Middle East Airlines Sentiment Study
Why social sentiment matters.
In order to better understand the drivers of sentiment towards the main airlines in the Middle East (Emirates, Etihad, Qatar Airways and Saudia), we conducted a detailed analysis of over half a million mentions during a three month period. The research was conducted on behalf of the Aerospace division of the Toulouse MBA programme.
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Why quality counts
It was purely a numbers game, so the thinking once went. Volume of online mentions was considered a reliable barometer of brand strength – the more people who were talking about your company, the better.
Rather, it’s the companies capable of driving and maintaining the most positive sentiment over the greatest number of areas that are most likely to come out on top. Company reputation is, in other words, all about the detail – a topic-centered, not volume-dependent, phenomenon. Air travel experiences in the Middle East
For the study, the social media universes of four major Middle Eastern airlines – Qatar Airways, Etihad, Emirates and Saudi Arabian Airlines (Saudia) – were analysed, with over half a million online mentions in both English and Arabic captured between March and May 2017. After collection, the data was first broken down using proprietary artificial intelligence techniques. A further layer of accuracy was then added through the use of the Crowd – a group of trained contributors who provided human analysis and understanding to the data.
Through this unique approach to data analysis, a confidence level of 95% was achieved with a margin of error of 2.15%, ensuring that the data provided a true reflection of how people really felt towards the airlines over the study period.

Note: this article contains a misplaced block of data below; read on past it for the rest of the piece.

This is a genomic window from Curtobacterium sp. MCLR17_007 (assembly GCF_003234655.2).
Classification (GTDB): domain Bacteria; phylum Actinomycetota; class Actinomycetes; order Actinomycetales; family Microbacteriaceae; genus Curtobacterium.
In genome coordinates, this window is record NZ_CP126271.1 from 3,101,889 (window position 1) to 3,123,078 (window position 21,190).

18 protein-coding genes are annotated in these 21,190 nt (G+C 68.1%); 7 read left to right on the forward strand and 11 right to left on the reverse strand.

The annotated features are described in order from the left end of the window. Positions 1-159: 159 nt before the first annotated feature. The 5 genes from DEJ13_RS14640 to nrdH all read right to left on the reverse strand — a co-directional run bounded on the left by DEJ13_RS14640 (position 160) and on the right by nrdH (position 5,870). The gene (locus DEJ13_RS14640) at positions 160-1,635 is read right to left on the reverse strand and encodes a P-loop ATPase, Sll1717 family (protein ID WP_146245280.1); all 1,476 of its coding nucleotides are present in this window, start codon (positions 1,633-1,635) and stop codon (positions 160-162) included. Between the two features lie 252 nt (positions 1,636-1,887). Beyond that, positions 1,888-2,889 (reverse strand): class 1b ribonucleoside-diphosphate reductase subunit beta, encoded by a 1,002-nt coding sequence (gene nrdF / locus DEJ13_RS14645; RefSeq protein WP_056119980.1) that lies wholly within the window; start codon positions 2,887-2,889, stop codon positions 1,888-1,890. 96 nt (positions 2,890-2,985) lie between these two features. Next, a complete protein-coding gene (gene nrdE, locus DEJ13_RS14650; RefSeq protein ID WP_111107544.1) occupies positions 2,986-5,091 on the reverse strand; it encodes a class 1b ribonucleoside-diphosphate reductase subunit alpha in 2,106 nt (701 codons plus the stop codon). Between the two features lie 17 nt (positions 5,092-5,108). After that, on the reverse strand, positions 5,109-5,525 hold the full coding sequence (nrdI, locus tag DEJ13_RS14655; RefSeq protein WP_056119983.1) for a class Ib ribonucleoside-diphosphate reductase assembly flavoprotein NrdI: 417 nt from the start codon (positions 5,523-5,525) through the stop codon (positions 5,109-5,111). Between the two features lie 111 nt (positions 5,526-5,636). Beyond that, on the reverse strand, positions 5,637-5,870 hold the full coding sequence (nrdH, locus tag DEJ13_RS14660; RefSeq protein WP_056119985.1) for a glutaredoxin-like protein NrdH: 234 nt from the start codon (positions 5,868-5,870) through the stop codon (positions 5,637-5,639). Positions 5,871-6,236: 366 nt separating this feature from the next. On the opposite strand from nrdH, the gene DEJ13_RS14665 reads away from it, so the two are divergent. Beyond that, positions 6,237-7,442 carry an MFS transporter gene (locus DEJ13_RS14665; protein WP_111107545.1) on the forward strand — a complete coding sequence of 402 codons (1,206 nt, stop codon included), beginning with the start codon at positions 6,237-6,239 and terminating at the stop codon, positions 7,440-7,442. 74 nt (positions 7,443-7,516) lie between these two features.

The results uncovered the drivers of both positive and negative sentiment for each of the airlines at a detailed, topic-based level. Furthermore, how that sentiment fluctuated over the 3-month period was monitored. Fluctuation in sentiment levels by carrier between March and May 2017
What matters to passengers?
Of the elements contributing towards a good or bad flying experience, aesthetics, ethics, and in-flight amenities were the topics referenced most often by online authors, with each subject making up 10% of the overall discussion. Conversations related to staff claimed a 9% share, while airport experience, brand, and response time each took 8%. In-flight service and baggage handling had shares of 7% and 6% respectively. Pricing and special offers/promotions each contributed 5% towards the overall topic analysis.
Most discussed topics based on sentiment-bearing conversations
Overall sentiment – Qatar Airways leads
When breaking down the data by airline, the volume-reputation disconnect first became apparent. Despite claiming only the second-highest volume of mentions (at 165,276), for example, Qatar Airways was the carrier that performed best in terms of overall sentiment – 44% of total sentiment surrounding the airline was positive, against only 9% negative.
By contrast, of the online discussion centred around Emirates – the carrier with the largest number of mentions over the period by a large margin (at 243,633) – 39% was positive, and 16% negative. While Etihad (with 78,705 mentions) claimed the same proportion of negative feelings, its proportion of positive sentiment trailed Emirates’ by 8%, at 31%.
Of all the airlines, Saudia (with 59,447 mentions) fared worst, with 40% of total sentiment directed toward the carrier being negative, and only 15% positive. (Saudia was also the only airline with consistently negative net sentiment over the three months.)
Importantly, although Qatar Airlines edged out both Emirates and Etihad, all three airlines performed strongly over the period. Such findings dovetail further with Skytrax’s awarding of Qatar Airlines best airline for 2017, with Emirates and Etihad also featuring in the top 10.
Sentiment breakdowns by airline
The breakdown – why Qatar snapped up first place
Opinion data at the topic level provides insight into Qatar Airway’s strength, with the study showing that the airline’s reputation for airport experience, baggage handling, aesthetics, in-flight amenities, in-flight service, pricing, response time, special offers/promotions and staff all superseded competitors’ over the study period. Areas in which the airline failed to claim the top spot were brand, which was taken by Emirates, and ethics, for which Etihad won out overall.